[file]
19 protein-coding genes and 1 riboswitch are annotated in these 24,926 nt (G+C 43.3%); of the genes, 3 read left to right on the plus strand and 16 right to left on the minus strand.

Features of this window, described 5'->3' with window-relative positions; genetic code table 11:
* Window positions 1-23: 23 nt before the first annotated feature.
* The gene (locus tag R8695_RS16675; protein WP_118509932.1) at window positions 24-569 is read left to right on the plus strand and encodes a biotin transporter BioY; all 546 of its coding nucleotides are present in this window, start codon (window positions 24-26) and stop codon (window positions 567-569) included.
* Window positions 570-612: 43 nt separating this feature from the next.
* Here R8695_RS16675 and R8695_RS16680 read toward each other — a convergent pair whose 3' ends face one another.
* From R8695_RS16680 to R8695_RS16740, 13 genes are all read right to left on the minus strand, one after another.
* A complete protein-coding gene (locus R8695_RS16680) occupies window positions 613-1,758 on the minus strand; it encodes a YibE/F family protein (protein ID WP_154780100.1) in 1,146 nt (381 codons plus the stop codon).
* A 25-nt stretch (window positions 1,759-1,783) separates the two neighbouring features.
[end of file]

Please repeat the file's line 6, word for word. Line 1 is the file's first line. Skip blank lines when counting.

* Here R8695_RS16675 and R8695_RS16680 read toward each other — a convergent pair whose 3' ends face one another.